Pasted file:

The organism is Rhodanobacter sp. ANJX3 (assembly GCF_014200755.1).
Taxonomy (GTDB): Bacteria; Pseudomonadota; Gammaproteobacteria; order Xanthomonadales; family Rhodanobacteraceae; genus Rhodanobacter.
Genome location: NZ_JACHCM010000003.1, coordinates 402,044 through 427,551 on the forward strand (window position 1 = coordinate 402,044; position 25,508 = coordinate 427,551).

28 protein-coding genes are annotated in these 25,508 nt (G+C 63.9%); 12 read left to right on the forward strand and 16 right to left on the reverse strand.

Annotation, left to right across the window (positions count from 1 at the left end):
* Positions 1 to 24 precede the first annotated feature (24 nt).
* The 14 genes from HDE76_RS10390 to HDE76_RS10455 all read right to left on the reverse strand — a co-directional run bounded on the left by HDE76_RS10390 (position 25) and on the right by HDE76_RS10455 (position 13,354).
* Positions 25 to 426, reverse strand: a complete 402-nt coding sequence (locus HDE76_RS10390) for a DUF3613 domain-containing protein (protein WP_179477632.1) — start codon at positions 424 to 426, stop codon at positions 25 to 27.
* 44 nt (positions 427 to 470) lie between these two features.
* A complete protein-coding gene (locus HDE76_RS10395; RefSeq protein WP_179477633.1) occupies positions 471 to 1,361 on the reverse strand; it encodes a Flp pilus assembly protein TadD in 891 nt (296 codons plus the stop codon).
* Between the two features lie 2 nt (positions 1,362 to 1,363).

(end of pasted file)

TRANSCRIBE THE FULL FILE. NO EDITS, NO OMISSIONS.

The organism is Rhodanobacter sp. ANJX3 (assembly GCF_014200755.1).
Taxonomy (GTDB): Bacteria; Pseudomonadota; Gammaproteobacteria; order Xanthomonadales; family Rhodanobacteraceae; genus Rhodanobacter.
Genome location: NZ_JACHCM010000003.1, coordinates 402,044 through 427,551 on the forward strand (window position 1 = coordinate 402,044; position 25,508 = coordinate 427,551).

28 protein-coding genes are annotated in these 25,508 nt (G+C 63.9%); 12 read left to right on the forward strand and 16 right to left on the reverse strand.

Annotation, left to right across the window (positions count from 1 at the left end):
* Positions 1 to 24 precede the first annotated feature (24 nt).
* The 14 genes from HDE76_RS10390 to HDE76_RS10455 all read right to left on the reverse strand — a co-directional run bounded on the left by HDE76_RS10390 (position 25) and on the right by HDE76_RS10455 (position 13,354).
* Positions 25 to 426, reverse strand: a complete 402-nt coding sequence (locus HDE76_RS10390) for a DUF3613 domain-containing protein (protein WP_179477632.1) — start codon at positions 424 to 426, stop codon at positions 25 to 27.
* 44 nt (positions 427 to 470) lie between these two features.
* A complete protein-coding gene (locus HDE76_RS10395; RefSeq protein WP_179477633.1) occupies positions 471 to 1,361 on the reverse strand; it encodes a Flp pilus assembly protein TadD in 891 nt (296 codons plus the stop codon).
* Between the two features lie 2 nt (positions 1,362 to 1,363).